The Adventures of Huckleberry Finn is considered by many to be the greatest American novel ever written.  Even though the book received much accolades, Mark Twain’s masterpiece has never been without criticism.  Upon its inception it was blasted for being indecent literature for young readers because of its lack of morals and contempt for conformity.  Modern indignation toward Huck Finn arises from its racist undertones, most notably Twain’s treatment of the character Jim.  As is the case with many glorified yet controversial books, the biggest conflict is centered around the inclusion of Huck Finn on required reading lists of public schools throughout the country. In general, the mostly African-Americans consider Mark Twain himself to be a racist and his book, Huckleberry Finn, simply a reflection of his thoughts.  Black characters, especially Jim, are portrayed as fools and used as comedic fodders to support feelings of white superiority in Twain’s southern audience.  Although Jim’s positive qualities are presented in certain parts of the novel, they are overshadowed by his superstitious idiocy which Twain constantly highlights throughout the book.  The fact that Huck’s narration is intentionally skewed by the innocence and ignorance of an adolescent is little consolation to those who feel that Twain has committed gross immorality.  Also, the incessant use of the word “nigger” has been deemed excessive.  Despite these condemnations though even the staunchest opponents of Twain find certain redeeming qualities that make it hard to promote all out censorship. The book exhibits the racial qualities that were instilled in many southern White men.  Throughout the book there is extensive use of the word “nigger”. The use shows how socially acceptable degrading African – Americans was.  Huck is able to recognize.  The San Francisco Chronicle states:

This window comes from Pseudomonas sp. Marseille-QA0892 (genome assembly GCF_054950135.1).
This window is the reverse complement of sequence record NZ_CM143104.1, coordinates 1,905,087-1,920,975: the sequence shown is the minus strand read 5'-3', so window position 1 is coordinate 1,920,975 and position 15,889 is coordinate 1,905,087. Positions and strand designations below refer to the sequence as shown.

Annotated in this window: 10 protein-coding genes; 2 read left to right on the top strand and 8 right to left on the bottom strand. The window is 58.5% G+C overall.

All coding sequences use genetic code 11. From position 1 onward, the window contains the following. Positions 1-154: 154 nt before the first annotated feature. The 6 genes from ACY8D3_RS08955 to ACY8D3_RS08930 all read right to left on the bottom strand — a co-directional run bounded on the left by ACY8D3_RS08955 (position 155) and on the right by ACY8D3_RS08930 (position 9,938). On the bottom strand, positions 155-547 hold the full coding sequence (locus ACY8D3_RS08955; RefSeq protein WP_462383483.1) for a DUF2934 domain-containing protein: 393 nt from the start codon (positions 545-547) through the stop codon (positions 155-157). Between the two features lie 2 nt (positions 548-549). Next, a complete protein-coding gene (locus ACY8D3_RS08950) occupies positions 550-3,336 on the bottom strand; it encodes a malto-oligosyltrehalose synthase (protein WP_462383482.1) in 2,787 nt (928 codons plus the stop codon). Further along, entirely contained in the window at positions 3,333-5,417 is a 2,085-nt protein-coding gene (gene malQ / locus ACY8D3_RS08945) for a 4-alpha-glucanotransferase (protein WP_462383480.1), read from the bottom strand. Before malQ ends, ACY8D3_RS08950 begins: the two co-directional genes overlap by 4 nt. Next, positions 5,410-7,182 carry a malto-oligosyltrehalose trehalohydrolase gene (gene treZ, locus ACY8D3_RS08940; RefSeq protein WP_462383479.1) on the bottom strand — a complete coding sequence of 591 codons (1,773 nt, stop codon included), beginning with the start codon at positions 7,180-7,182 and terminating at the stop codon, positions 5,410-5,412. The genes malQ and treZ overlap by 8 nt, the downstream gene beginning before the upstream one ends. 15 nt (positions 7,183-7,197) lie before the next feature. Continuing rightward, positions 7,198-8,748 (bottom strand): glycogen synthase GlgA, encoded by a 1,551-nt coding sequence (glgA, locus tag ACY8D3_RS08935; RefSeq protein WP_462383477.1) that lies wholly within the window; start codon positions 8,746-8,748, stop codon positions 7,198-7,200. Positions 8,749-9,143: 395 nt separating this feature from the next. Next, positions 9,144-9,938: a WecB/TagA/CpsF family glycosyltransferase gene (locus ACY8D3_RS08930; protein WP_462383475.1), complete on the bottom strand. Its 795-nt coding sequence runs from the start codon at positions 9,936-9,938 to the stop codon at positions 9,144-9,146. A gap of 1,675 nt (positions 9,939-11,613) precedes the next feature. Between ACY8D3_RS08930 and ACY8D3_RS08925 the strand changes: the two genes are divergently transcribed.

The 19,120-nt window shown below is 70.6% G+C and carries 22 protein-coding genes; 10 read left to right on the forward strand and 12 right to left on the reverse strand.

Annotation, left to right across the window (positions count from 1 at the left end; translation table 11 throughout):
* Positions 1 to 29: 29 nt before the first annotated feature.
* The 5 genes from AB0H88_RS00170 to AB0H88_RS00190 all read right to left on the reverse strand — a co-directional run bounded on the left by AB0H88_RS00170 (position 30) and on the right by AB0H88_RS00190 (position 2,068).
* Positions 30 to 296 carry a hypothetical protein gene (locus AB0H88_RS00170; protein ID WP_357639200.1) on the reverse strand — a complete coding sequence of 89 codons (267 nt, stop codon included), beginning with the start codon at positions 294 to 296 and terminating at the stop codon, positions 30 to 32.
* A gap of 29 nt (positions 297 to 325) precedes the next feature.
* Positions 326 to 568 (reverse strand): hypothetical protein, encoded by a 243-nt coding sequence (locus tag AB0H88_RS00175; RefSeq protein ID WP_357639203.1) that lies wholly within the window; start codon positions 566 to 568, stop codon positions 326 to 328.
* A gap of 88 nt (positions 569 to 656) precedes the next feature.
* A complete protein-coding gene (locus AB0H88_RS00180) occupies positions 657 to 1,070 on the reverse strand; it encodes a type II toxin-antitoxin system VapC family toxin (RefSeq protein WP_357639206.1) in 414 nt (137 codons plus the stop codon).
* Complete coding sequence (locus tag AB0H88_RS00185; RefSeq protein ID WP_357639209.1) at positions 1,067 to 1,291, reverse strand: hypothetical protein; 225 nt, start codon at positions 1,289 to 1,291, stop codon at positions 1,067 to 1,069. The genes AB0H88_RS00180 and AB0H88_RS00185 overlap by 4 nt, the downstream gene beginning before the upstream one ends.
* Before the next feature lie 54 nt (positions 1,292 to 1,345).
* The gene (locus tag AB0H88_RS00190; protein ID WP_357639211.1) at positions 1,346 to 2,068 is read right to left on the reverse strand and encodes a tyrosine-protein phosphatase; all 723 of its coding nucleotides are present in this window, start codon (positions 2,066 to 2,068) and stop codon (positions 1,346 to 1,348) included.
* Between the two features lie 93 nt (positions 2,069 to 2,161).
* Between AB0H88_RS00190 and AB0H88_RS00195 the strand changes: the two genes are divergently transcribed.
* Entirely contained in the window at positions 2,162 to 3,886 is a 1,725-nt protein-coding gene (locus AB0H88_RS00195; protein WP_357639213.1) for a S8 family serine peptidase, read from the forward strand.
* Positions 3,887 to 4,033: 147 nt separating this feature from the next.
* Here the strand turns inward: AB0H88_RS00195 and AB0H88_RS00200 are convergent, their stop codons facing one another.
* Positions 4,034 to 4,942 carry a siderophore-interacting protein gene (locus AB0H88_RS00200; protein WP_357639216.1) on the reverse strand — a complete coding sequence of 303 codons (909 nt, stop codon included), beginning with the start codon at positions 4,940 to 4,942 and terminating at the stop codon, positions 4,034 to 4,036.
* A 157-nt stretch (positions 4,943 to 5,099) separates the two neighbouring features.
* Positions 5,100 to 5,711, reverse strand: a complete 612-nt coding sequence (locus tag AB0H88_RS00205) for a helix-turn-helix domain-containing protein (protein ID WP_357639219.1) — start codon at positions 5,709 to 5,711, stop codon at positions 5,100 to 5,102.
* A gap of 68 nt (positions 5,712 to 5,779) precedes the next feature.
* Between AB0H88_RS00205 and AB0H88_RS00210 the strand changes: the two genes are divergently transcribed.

"Mark Twain may be called the Edison of our literature. There is no limit to his inventive genius, and the best proof of its range and originality is found in this book, in which the reader's interest is so strongly enlisted in the fortunes of two boys and a runaway negro that he follows their adventures with keen curiosity, although his common sense tells him that the incidents are as absurd and fantastic in many was as the 'Arabian Nights.' Here is where the genius and the human nature of the author come in. Nothing else can explain such a tour de force as this, in which the most unlikely materials are transmuted into a work of literary art."


While reading the book, I was captivated by the idyllic pictures that were painted in my mind by Twain’s artistry. The plot of the story entertained me until the middle of the book. It was here that I became bored and disinterested in the book. The book is long and very difficult to follow due to the numerous quests which are embarked upon by the main characters.   Because of the use of language and complex story line, this would be a definite read for teenage.